Eliot Spitzer may want an Albany outsider as comptroller, but to judge by the hearings so far, the private sector candidates aren’t going to have an easy time of it.
Bill Mulrow used his opening remarks this morning to try to pre-empt some criticism of his business background, saying he would resign from all companies and groups he currently works with, put his assets in a blind trust and recuse himself from deals he had been associated with should he be selected as comptroller.
But Senator George Maziarz charged right into a tough line of inquiry about Mulrow’s private sector background by asking, pointedly, whether he has ever “been in charge of any funds that have come under scrutiny,” or whether he was “involved in the management of any funds that have come under scrutiny.”
“Fair question,” Mulrow said. “The simple answer is no.”
He went on to give the not-so-simple answer.
“I’ve worked for some very large companies,” Murlow said. “Citigroup, for instance, has had some regulatory concerns in Japan. Gabelli has had some regulatory concerns on private investments by the chairman, Mario Gabelli, in a part of the company that he controlled. Nothing to do with the public company that I worked for; nothing to do with the investment performance or what I did on a daily basis.”
As I understand it, the particular funds that came under scrutiny were never under the direct management of Mulrow, and his individual conduct is not in question. But Maziarz was asking about problems that the company had, as opposed to the troubles that Mario Gabelli got into personally.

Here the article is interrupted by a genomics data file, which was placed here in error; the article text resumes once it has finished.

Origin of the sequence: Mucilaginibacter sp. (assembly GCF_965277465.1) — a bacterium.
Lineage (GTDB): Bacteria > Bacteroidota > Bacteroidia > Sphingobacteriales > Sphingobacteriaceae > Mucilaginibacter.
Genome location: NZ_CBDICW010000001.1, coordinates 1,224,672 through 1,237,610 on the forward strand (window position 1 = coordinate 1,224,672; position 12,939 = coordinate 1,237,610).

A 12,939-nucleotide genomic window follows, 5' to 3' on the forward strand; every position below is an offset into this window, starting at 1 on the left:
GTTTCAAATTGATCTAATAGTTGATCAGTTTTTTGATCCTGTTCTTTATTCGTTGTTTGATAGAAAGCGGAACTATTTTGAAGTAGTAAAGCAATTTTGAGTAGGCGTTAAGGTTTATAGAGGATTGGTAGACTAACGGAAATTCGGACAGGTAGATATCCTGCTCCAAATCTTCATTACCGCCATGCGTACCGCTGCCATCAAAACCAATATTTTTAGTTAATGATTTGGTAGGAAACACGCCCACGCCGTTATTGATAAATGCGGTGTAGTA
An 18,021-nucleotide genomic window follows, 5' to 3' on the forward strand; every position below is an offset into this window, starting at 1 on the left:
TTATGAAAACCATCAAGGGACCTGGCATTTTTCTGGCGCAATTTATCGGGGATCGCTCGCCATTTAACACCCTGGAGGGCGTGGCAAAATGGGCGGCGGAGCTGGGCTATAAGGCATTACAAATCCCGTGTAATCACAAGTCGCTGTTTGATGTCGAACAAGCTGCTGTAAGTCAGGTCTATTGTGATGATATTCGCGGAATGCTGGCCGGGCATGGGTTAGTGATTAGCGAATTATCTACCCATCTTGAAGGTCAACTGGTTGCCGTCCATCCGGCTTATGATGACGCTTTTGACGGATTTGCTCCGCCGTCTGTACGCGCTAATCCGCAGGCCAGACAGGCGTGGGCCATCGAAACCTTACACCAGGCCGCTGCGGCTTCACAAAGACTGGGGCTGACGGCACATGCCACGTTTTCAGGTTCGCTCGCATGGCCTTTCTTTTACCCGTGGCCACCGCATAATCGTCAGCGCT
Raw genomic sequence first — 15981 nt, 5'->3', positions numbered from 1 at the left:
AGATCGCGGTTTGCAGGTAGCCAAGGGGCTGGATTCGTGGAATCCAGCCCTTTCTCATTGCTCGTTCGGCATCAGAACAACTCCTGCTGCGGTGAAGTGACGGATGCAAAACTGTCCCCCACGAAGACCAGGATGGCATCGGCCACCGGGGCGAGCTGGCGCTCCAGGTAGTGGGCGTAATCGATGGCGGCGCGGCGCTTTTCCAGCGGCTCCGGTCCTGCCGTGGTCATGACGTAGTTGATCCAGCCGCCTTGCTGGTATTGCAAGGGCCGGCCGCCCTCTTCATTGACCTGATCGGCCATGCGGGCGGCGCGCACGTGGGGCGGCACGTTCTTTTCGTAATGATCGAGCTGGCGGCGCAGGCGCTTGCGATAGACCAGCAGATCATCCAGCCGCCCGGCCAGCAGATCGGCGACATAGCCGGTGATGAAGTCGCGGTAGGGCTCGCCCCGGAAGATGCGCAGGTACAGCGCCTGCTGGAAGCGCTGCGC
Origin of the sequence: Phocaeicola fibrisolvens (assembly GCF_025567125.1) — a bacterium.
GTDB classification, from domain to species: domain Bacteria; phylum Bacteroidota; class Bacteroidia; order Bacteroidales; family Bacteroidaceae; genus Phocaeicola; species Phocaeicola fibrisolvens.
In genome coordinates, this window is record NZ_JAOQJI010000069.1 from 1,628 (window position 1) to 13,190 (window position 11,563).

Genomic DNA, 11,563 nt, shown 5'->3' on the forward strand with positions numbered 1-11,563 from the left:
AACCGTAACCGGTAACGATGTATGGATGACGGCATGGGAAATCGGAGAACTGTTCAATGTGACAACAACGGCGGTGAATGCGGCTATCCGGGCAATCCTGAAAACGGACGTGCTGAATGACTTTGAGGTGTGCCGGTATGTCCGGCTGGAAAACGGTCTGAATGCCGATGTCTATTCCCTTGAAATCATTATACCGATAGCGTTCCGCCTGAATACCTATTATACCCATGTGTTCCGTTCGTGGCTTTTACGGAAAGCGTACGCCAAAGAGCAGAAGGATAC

In addition to Gabelli’s private problems, Gabelli Asset Management Company had two funds that ran into regulatory issues with the SEC.
The two trusts Mulrow worked on at Gabelli, something he declined to elaborate on during the 2002 comptroller race, were the The Gabelli Global Utility and Income Trust, and Gabelli Global Gold and Natural Resources Trust. Neither of those were the ones that had problems.
But last year, Eliot Spitzer returned $24,000 in contributions to Mario Gabelli because the firm was the subject of inquiries by the AG’s office and the SEC. This may be splitting hairs, but Spitzer gave the money back because of an issue involving the company, not Gabelli himself.
I could quite easily be missing something here, but it seems that the simple answer to Maziarz’s original question might more accurately have been a “yes, but” than a “no.”
Also worth noting: Maziarz’s senate district includes Monroe County, whose former Democratic County Chairman, Assemblyman Joe Morelle, is a comptroller candidate.
— Azi Paybarah